It boggled anyone’s mind that we would choose to leave Kauai’s lush jungles and beautiful beaches – ultimately quintessential paradise – to arrive in the flatlands of Texas.

What I didn’t often talk about was the fact that I suffered from hypermesis gravidarum so severe that it completely changed my association with the entire island. Rather than feeling like Kauai was a magical place I had dreamed of living all my life, it became a place where I could no longer stand to be. Given that I was perpetually nauseous for 38 weeks straight, even after I gave birth, the smell of a hibiscus flower or the feel of the sun on my skin would make me want to vomit all over again.

That’s how intense hypermesis gravidarum can be — it can make you want to move away from paradise.

While many women suffer from “morning sickness” in the first trimester, hyperemesis gravidarum (HG) is an intense pregnancy complication characterized by severe nausea, vomiting, weight loss, and possibly dehydration. Other symptoms may include vomiting many times a day and feeling faint.

For me, my first trimester officially ended on my birthday. I woke up that morning with all the hope in the world that what so many other mothers shared with me would prove right, “It’ll get better after your first trimester is over!” Much to my dismay, it didn’t.

In fact, it got much worse.

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Introducing Mrs. Snowflake!

Hello! I am very excited to be joining Hellobee as the newest blogger. I have never really seen myself as a parenting blogger before; I write primarily as a frequent contributor on The Mighty, where I write about my multiple chronic illnesses. But as I have gotten deeper into the world of parenting and disabled parenting–my daughter is almost 5!–I have realized there are few voices on mainstream parenting blogs, outside of the chronic illness blogs I have cocooned myself in, for chronically ill and disabled parents. I have come to Hellobee because I want to be that voice and to add a new parenting perspective.

Most of my posts will center around chronic illness parenting and its many different dimensions. This is because I know many wonderful parenting bloggers who write about a whole lot of different parenting issues, but chronic illness parenting is my specific experience, and the one that tends to be under-represented amoung parenting blogs.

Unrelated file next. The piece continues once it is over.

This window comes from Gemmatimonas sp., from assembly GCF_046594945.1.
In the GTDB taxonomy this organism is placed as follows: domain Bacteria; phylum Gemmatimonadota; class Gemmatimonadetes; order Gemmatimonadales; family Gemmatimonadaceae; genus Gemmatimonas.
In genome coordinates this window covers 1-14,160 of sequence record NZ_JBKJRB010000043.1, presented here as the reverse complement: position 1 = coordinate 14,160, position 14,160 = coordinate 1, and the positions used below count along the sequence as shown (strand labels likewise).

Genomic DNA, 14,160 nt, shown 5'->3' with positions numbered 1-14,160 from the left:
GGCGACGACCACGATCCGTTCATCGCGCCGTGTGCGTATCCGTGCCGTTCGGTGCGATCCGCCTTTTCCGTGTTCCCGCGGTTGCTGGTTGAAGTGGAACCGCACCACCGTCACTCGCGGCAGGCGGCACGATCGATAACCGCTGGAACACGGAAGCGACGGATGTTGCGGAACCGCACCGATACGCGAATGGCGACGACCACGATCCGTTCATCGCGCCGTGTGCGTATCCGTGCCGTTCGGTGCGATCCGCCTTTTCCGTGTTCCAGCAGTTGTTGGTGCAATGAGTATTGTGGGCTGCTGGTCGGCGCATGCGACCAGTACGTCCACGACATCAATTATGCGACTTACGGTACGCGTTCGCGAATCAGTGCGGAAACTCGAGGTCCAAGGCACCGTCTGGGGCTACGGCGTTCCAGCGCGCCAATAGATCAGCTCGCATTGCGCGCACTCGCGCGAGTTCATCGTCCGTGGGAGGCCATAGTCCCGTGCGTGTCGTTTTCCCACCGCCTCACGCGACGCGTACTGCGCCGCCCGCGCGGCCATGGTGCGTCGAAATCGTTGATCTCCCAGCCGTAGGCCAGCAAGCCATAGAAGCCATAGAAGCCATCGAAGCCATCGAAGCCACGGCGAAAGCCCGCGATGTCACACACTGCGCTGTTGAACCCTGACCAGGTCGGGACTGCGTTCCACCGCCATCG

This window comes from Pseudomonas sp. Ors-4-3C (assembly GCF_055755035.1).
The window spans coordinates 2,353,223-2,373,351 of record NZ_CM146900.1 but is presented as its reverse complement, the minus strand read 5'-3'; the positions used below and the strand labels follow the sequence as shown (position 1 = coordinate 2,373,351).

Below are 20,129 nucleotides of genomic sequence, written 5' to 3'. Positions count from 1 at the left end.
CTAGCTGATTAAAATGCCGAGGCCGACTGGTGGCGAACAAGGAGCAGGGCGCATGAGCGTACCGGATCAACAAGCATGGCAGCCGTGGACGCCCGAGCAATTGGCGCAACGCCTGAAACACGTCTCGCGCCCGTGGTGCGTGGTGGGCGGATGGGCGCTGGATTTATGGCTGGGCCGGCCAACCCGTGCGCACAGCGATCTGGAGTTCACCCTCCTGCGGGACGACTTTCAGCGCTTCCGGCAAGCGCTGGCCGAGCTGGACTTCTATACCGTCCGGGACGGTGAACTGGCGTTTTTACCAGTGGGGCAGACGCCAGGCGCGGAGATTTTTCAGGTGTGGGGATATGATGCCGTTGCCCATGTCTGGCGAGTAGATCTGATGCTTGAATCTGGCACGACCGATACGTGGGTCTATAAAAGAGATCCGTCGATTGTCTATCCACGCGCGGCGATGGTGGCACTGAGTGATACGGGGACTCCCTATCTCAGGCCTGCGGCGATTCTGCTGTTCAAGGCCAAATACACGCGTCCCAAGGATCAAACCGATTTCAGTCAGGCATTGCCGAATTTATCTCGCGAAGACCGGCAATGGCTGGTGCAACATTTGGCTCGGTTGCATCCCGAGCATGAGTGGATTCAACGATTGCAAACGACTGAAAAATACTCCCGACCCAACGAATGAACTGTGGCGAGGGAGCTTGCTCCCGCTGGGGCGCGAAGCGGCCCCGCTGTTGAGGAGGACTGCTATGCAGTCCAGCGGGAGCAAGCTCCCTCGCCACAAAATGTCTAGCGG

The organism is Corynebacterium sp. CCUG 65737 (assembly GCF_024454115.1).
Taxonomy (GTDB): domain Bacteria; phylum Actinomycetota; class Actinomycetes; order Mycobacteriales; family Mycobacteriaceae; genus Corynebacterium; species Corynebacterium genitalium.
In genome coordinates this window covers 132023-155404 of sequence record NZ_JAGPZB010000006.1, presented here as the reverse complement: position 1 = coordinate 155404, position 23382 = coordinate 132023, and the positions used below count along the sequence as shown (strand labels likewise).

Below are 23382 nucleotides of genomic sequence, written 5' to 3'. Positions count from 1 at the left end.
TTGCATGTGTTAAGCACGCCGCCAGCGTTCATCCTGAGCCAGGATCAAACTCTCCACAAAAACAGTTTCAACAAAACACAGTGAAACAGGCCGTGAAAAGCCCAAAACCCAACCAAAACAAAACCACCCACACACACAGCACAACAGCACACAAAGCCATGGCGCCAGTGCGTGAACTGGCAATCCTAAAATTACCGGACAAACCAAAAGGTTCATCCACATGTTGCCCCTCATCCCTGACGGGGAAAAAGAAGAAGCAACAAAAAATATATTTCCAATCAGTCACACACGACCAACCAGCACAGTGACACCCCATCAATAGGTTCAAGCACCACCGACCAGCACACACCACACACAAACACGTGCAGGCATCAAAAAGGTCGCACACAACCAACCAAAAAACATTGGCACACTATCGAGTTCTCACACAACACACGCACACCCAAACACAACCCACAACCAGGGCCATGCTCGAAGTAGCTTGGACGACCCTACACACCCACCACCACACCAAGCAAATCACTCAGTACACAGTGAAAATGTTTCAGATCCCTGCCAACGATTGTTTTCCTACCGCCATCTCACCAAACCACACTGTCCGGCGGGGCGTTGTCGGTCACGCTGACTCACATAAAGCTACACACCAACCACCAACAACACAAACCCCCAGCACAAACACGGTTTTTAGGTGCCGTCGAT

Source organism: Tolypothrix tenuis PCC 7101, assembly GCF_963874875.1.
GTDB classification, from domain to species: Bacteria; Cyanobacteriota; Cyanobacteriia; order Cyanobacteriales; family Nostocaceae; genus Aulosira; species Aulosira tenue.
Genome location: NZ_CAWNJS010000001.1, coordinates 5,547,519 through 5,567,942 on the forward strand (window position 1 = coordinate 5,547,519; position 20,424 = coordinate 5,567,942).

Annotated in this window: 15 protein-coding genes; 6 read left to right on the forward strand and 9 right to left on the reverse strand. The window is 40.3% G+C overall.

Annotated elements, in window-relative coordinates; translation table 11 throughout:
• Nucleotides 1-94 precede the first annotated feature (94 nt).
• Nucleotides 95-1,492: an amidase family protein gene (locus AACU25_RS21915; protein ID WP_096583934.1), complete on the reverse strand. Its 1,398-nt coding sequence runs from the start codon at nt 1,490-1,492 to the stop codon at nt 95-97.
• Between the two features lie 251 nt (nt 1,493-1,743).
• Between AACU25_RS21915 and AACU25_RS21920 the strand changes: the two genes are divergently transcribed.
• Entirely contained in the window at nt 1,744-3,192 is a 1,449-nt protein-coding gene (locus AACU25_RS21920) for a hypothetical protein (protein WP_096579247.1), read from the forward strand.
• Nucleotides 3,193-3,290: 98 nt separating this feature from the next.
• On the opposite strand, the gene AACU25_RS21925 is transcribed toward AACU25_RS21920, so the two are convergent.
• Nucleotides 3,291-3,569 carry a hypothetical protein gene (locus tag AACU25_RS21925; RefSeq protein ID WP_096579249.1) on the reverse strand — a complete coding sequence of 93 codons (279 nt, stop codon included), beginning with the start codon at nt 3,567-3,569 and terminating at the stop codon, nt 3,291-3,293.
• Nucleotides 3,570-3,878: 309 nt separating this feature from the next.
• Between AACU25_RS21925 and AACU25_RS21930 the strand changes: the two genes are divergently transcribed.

So a little more about me, my family, and my context to blogging.

My husband and I are both 27, and have been married a little over five years, together for eight. We got married right after we graduated college, and right before starting graduate school. We wanted kids someday for sure, but we had a five year plan before we would talk about kids: we wanted to finish grad school, get established in our careers, and maybe buy a house first.

Well, that five year plan didn’t even last five weeks. Less than a month after our honeymoon, the day we moved into our first apartment together, I found out I was pregnant.

My daughter, S, is now 4 and a half (she’ll turn 5 in January and is already planning her dinosaurs and dolls birthday party). She has been the greatest source of joy and adventure in our lives. She is a total fearless ball of energy and passion. Her current obsessions are art projects, dinosaurs, her dollhouse, and her garage sale American Girl Doll. Her overabundance of energy and inability to calm her body are the #1 thing that get her in trouble these days. She is also very smart and inquisitive, and we truly have great conversations.

However, despite S being our greatest blessing and never wanting to change our lives’ trajectory for the world, pregnancy came with some unique challenges centered around my health that never let up.

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Link Roundup – November 16, 2018

My friend Judy took all the kids to El Nido while I stayed home so I could get some work done and embark upon cleanfest 2018 for my mom’s visit on Monday. I can’t believe it’s already been 5 months since we moved to the island capital! During that time I’ve been with the kids 24/7 (literally since Olive sleeps with me and Charlie is homeschooled), and this introvert has been in desperate need of alone time, even if it means I’ll be running errands and cleaning most of the time! 3 days kid-free. Hoping to squeeze in a viewing of Bohemian Rhapsody. Adult movies are one of the biggest guiltiest pleasures for me!